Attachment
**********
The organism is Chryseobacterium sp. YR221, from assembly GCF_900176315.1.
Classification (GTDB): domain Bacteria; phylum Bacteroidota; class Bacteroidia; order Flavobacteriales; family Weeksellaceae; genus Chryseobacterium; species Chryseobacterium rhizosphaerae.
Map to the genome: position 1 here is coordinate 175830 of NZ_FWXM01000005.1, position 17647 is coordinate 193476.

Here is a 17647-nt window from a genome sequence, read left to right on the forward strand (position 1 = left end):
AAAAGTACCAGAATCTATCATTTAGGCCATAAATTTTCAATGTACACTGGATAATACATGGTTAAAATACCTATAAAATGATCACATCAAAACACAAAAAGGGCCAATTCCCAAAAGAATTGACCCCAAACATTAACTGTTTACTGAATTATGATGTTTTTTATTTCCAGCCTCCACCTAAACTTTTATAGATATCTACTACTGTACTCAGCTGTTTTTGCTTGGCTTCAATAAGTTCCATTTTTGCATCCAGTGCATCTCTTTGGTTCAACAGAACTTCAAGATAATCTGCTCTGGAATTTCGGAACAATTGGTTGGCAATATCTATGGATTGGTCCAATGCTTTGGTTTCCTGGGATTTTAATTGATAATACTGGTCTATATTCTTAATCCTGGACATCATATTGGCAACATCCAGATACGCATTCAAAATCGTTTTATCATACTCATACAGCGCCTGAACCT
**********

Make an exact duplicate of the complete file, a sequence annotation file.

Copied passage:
The organism is Chryseobacterium sp. YR221, from assembly GCF_900176315.1.
Classification (GTDB): domain Bacteria; phylum Bacteroidota; class Bacteroidia; order Flavobacteriales; family Weeksellaceae; genus Chryseobacterium; species Chryseobacterium rhizosphaerae.
Map to the genome: position 1 here is coordinate 175830 of NZ_FWXM01000005.1, position 17647 is coordinate 193476.

Here is a 17647-nt window from a genome sequence, read left to right on the forward strand (position 1 = left end):
AAAAGTACCAGAATCTATCATTTAGGCCATAAATTTTCAATGTACACTGGATAATACATGGTTAAAATACCTATAAAATGATCACATCAAAACACAAAAAGGGCCAATTCCCAAAAGAATTGACCCCAAACATTAACTGTTTACTGAATTATGATGTTTTTTATTTCCAGCCTCCACCTAAACTTTTATAGATATCTACTACTGTACTCAGCTGTTTTTGCTTGGCTTCAATAAGTTCCATTTTTGCATCCAGTGCATCTCTTTGGTTCAACAGAACTTCAAGATAATCTGCTCTGGAATTTCGGAACAATTGGTTGGCAATATCTATGGATTGGTCCAATGCTTTGGTTTCCTGGGATTTTAATTGATAATACTGGTCTATATTCTTAATCCTGGACATCATATTGGCAACATCCAGATACGCATTCAAAATCGTTTTATCATACTCATACAGCGCCTGAACCT